For most IT professionals working at K-12 schools, every day is challenging and even more so over the last 12 months. Porzio Compliance Services continues to receive inquiries from districts about what to do about these warnings.
Over the past year, we have been thrust into an environment where personal protective equipment, hand sanitizer, and social distancing have overwhelmingly eclipsed traditional pre-COVID-19 security measures. Prior to the pandemic, schools were enhancing physical security on a trajectory that was driven by incidents of school violence and the need to not only make our schools safe, but more importantly make our children and parents feel safe when entering our buildings or sending kids off to school for the day.
Whether the subject of your emergency preparedness efforts focus on schools, businesses, houses of worship, health care facilities or any other organization, planning for emergencies is a continuous process. Many organizations establish Emergency Operations Plans (EOP’s) or implement written response protocols to fulfill regulatory requirements or comply with laws related to their industry. While this is a necessary and worthwhile endeavor, far too many organizations rarely, if ever, revisit these plans to ensure that they are kept current and evolve with the ever changing threat environment that we live in.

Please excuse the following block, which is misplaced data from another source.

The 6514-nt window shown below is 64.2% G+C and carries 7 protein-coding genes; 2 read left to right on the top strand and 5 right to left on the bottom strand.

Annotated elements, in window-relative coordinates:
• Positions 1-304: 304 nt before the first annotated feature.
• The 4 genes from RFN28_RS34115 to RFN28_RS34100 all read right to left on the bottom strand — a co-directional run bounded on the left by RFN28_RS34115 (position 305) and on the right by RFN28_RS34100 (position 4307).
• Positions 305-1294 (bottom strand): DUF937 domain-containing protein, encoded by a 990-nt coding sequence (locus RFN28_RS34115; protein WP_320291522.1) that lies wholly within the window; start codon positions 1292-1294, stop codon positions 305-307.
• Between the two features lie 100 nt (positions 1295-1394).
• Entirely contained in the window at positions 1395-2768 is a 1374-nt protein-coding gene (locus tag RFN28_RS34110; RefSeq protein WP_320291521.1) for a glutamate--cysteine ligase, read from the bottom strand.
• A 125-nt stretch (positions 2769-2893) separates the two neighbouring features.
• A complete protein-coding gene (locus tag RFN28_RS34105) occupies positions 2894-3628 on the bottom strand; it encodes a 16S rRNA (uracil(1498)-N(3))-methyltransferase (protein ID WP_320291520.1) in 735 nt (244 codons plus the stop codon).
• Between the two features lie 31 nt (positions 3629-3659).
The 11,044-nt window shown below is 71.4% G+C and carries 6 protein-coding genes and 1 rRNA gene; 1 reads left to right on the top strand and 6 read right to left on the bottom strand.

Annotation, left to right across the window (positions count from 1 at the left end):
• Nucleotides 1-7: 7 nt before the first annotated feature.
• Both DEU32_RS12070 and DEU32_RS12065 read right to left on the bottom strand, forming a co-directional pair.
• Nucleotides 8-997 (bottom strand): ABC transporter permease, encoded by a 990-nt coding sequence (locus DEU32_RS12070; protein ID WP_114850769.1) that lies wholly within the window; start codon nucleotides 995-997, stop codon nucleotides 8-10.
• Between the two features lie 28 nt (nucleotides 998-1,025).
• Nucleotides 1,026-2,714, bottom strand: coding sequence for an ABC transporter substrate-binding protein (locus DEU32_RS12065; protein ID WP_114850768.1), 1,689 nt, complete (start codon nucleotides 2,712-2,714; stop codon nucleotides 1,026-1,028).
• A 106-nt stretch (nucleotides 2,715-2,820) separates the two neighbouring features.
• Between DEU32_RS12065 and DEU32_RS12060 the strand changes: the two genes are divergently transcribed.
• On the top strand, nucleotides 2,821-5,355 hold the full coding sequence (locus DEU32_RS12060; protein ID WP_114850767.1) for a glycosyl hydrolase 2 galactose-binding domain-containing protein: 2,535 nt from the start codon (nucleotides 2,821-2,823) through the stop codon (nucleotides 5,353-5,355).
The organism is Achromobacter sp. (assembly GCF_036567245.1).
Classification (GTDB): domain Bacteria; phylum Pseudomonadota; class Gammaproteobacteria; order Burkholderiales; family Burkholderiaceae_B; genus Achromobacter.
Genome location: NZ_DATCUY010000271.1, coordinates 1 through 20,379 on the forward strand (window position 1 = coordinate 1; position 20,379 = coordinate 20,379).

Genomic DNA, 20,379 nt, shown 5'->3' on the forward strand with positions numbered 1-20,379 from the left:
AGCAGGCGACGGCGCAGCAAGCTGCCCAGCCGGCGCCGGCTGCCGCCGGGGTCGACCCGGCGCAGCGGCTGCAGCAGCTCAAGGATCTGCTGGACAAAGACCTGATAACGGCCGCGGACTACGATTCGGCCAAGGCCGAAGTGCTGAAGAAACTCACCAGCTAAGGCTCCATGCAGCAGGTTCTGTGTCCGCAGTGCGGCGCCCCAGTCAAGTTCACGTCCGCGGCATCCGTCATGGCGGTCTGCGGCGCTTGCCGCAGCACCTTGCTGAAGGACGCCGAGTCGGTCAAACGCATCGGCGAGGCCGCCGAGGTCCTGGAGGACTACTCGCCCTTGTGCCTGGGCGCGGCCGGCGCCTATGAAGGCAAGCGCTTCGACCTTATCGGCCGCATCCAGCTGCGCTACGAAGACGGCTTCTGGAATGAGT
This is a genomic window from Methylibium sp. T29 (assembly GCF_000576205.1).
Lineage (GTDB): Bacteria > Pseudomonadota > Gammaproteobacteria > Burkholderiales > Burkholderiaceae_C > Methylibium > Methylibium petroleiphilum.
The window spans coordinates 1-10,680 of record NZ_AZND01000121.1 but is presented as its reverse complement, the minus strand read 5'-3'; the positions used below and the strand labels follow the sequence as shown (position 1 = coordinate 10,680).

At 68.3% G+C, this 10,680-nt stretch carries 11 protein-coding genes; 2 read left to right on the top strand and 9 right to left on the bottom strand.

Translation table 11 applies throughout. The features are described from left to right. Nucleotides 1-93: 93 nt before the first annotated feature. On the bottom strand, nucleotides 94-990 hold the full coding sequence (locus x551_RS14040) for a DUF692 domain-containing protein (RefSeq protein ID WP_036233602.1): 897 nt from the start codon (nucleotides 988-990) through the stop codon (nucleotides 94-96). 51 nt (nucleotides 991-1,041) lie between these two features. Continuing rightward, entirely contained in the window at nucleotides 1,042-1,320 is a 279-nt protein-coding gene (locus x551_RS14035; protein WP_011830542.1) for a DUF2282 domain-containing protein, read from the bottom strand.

The state’s administrators, teachers, and aides find themselves in new and unchartered territory trying to navigate an entirely remote learning environment. Basic educational strategies that assume a face-to-face environment are now unavailable, and teachers are using new technology and products with which they had little, if any, prior experience.
States across the nation are beginning to plan for reopening businesses, houses of worship, and other venues. In many states, however, schools have committed to concluding the school year without returning to face-to-face instruction and the use of school facilities.
A strategic and flexible approach is usually the most important aspect of conducting a successful investigation. Before asking questions, several key undertakings and decisions often need to be made. One is conducting a document review of information, such as employee and student records to glean as much information about the investigation as possible.